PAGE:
AgDM newsletter article, July 1998

Critical success factors for dairy expansion

Ron HookBy Ron Hook, Extension Farm Management Specialist, 712.754.3648, rhook@iastate.edu

Who should embark on the path of beginning or expanding a dairy operation?† To answer this we must identify the qualities, characteristics, and capabilities that an individual or a group considering dairy expansion should possess.† Below are seven critical success factors that are essential for successfully beginning or expanding a dairy.†

Leadership

To ensure success, someone needs to take charge and insure that things are accomplished in a timely manner.† The wheels of progress turn slowly in these situations so it is difficult to keep the momentum going.†† In the case of a family business, look for someone who has the desire to make the contacts necessary to complete a successful change.† Leadership is even more important in a group situation because it is so easy to let someone else do it.

Spokesperson
It is better to have one spokesperson for the whole group rather than a group of spokespersons.† The individual who becomes the spokesperson needs to be able to communicate the vision of the dairy project to groups outside of the organization.†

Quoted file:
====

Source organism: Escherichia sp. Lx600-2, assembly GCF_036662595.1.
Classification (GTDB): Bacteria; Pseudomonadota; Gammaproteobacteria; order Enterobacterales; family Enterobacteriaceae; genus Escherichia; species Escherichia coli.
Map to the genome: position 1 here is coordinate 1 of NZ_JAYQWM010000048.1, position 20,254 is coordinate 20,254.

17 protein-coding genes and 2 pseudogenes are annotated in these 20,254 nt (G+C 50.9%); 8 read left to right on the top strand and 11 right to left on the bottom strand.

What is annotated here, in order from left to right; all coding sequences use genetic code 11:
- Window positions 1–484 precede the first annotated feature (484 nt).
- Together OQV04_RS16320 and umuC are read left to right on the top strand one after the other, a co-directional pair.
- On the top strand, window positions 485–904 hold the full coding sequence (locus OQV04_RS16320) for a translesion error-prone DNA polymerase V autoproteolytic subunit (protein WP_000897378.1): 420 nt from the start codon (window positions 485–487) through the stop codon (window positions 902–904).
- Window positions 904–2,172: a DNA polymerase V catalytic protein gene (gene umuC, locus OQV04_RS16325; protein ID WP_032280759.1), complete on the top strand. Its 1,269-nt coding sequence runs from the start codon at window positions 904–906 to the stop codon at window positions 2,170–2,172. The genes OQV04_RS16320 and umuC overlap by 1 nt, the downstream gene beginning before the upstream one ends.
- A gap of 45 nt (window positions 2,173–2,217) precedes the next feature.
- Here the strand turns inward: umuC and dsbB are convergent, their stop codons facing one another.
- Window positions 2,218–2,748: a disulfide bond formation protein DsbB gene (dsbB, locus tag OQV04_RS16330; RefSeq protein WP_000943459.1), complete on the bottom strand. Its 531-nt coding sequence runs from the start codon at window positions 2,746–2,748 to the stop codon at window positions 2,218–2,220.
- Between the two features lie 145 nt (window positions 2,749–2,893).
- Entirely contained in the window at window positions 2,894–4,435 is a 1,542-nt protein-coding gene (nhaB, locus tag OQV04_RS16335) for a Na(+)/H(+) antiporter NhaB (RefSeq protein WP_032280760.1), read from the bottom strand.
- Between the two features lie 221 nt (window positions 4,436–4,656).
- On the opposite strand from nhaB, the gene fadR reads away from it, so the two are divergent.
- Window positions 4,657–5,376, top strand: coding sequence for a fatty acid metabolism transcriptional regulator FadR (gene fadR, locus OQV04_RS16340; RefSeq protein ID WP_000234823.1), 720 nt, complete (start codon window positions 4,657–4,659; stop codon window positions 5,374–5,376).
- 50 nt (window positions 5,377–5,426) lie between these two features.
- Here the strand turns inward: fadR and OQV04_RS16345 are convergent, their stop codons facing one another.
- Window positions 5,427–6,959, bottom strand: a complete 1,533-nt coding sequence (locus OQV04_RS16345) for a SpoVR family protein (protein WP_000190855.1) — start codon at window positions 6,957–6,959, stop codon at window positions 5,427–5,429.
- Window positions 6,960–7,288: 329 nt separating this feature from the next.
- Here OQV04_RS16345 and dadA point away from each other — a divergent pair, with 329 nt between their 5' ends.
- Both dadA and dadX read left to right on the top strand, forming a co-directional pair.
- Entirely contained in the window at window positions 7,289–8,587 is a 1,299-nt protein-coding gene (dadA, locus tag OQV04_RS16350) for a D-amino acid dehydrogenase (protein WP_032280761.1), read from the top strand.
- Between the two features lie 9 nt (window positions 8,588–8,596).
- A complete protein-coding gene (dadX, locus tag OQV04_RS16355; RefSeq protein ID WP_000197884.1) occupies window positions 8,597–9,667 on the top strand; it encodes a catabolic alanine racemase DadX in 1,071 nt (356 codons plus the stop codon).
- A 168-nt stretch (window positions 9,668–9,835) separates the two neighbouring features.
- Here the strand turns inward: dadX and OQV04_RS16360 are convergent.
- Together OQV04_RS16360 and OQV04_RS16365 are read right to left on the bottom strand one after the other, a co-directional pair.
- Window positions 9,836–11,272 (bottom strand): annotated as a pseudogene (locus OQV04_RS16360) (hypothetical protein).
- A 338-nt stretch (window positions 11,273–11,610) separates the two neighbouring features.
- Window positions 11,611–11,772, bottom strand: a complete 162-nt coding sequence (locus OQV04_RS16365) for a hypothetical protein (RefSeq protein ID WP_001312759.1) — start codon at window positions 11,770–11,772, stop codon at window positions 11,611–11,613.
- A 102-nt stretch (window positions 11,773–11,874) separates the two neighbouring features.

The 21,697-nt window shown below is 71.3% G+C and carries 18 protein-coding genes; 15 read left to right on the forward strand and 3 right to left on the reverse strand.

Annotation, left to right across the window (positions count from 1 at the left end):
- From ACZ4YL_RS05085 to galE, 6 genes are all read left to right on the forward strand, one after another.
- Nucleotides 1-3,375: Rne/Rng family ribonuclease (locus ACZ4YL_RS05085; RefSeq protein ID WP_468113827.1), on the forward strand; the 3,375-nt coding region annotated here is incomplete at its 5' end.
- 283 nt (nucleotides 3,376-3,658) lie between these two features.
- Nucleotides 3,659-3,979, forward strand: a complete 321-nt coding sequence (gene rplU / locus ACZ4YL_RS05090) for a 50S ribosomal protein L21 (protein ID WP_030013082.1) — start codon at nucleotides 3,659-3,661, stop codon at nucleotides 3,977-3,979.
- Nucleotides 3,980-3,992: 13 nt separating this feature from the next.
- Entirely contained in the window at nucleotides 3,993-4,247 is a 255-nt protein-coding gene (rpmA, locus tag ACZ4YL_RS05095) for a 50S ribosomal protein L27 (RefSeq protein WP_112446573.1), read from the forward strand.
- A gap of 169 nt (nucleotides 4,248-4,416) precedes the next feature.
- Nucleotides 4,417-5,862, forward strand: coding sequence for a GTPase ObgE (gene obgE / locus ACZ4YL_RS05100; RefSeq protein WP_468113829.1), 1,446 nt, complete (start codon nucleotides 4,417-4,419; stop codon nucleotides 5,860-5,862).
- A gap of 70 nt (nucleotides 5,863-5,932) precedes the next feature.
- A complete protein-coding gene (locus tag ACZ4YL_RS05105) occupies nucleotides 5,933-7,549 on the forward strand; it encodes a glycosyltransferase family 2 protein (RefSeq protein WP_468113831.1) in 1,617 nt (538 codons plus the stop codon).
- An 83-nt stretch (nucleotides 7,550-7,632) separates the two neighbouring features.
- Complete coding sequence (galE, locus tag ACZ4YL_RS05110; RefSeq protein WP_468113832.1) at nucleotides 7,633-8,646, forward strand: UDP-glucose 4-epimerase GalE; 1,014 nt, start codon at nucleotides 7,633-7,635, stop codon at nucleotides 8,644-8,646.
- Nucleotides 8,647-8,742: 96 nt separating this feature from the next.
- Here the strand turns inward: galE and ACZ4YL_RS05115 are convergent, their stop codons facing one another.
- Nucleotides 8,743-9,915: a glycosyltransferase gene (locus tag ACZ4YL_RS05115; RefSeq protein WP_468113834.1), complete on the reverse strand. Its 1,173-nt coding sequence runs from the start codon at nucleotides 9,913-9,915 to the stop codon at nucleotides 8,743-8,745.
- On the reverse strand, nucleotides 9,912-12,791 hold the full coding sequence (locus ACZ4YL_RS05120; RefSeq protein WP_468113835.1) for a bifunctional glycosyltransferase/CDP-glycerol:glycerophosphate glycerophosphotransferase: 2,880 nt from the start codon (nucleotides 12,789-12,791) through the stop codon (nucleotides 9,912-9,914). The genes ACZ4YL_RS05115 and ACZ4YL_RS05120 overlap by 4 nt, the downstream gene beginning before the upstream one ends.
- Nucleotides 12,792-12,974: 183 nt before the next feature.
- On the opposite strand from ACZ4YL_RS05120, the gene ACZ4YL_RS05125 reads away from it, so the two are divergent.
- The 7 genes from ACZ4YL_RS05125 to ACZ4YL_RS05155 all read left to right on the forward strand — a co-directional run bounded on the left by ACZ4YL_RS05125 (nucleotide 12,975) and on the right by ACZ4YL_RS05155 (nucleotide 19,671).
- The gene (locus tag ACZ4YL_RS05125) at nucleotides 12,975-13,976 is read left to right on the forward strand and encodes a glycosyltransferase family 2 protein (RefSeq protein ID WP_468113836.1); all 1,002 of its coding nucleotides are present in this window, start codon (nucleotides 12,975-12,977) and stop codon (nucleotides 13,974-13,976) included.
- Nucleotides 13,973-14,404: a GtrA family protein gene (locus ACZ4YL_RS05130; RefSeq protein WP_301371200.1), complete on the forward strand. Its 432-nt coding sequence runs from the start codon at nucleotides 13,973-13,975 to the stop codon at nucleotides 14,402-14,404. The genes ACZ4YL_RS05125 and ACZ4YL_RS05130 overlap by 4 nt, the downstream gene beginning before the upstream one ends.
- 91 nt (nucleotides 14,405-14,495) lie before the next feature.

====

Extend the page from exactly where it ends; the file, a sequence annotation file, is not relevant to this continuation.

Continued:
Goals

The individual or group should have established realistic goals of where they are headed with their operation and what they want to accomplish.† A mission statement, achievable goals, and a strategic plan for how this will be done are essential.†

A family operation decided to expand their business so that their children could return to the farm if they desired.† Because of their successful track record in milk production and a clearly defined set of goals of what they wanted to achieve they are in the process of completing a five-fold increase in their dairy operation.

Management